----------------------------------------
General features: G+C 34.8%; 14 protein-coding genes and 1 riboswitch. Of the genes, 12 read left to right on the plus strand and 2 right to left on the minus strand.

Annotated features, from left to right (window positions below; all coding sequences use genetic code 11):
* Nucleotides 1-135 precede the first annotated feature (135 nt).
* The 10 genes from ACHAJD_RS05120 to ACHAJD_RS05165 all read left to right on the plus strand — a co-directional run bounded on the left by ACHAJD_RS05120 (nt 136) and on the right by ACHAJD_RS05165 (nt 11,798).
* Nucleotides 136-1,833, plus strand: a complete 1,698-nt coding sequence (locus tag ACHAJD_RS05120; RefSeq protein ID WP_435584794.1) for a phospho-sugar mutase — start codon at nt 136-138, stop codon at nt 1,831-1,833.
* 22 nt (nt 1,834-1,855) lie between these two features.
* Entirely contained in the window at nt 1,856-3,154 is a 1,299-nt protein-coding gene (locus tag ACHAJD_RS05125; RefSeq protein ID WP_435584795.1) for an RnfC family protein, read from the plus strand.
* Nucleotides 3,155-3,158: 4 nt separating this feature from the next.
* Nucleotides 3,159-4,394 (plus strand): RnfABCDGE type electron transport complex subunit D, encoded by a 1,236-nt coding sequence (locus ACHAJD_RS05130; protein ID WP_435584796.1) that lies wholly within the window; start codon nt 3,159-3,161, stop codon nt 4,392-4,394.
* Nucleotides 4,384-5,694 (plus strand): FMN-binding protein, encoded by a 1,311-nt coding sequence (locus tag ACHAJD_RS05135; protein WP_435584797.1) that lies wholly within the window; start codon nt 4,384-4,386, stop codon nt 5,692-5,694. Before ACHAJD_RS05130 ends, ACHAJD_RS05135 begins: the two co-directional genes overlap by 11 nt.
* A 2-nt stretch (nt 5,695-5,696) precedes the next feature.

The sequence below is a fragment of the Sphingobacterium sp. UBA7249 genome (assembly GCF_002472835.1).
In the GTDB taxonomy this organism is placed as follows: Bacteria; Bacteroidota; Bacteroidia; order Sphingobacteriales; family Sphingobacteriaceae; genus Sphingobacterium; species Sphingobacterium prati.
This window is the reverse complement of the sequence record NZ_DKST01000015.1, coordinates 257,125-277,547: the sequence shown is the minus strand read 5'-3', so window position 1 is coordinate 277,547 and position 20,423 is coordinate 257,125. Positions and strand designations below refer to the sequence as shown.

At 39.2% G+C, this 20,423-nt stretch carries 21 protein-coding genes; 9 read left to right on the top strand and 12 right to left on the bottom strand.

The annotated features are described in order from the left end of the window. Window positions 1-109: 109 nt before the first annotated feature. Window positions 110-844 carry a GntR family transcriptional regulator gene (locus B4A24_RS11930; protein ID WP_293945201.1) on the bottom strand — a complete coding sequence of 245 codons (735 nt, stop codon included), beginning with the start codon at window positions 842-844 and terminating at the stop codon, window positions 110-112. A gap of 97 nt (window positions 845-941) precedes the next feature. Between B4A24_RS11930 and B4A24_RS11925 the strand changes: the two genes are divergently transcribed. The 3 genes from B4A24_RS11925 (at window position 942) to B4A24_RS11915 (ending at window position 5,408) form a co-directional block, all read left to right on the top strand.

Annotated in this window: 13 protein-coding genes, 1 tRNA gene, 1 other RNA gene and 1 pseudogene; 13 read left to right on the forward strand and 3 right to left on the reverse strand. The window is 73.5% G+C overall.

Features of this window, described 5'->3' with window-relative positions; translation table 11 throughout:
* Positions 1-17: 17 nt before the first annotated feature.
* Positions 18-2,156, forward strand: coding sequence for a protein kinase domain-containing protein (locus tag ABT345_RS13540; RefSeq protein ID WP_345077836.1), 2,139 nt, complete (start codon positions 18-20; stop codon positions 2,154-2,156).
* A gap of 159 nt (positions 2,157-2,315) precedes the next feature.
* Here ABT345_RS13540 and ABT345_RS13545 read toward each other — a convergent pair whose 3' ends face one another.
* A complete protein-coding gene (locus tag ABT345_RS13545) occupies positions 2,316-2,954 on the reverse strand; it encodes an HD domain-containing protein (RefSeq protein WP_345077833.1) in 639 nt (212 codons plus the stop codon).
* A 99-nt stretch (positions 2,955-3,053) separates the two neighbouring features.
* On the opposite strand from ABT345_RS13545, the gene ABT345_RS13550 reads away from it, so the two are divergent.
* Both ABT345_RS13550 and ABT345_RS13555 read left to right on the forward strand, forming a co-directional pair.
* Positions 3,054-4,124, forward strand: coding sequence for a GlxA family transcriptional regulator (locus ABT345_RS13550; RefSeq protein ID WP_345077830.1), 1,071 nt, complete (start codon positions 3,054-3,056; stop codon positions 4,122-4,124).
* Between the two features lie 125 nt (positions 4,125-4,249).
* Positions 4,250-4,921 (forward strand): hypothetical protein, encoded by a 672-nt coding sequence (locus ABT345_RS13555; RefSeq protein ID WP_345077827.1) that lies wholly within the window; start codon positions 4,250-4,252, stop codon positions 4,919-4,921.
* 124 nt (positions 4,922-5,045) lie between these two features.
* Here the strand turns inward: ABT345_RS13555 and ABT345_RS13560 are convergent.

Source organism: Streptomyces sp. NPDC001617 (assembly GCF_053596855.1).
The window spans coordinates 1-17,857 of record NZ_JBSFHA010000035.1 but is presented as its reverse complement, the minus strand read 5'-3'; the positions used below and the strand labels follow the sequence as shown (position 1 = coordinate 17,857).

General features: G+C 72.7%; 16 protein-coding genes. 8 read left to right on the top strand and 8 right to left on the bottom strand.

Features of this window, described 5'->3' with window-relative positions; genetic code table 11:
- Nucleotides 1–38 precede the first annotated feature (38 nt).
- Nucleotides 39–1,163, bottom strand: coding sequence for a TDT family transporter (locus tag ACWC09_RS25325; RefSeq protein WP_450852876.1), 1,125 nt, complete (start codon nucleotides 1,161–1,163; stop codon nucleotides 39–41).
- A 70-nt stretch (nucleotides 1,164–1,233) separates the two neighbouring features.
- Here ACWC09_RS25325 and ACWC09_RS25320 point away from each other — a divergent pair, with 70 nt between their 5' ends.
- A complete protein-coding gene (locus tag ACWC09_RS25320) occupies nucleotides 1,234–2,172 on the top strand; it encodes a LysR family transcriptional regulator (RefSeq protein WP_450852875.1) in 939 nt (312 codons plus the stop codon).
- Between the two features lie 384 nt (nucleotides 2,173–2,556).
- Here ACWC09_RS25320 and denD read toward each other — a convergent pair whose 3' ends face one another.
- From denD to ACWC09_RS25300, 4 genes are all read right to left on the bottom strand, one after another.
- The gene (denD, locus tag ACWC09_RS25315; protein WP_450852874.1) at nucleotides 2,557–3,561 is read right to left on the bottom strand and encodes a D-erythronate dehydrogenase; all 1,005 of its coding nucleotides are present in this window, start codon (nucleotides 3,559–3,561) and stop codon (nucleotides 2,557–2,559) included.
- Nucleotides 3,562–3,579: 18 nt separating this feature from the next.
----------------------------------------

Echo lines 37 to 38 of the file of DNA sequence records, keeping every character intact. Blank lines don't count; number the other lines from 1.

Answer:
- Nucleotides 39–1,163, bottom strand: coding sequence for a TDT family transporter (locus tag ACWC09_RS25325; RefSeq protein WP_450852876.1), 1,125 nt, complete (start codon nucleotides 1,161–1,163; stop codon nucleotides 39–41).
- A 70-nt stretch (nucleotides 1,164–1,233) separates the two neighbouring features.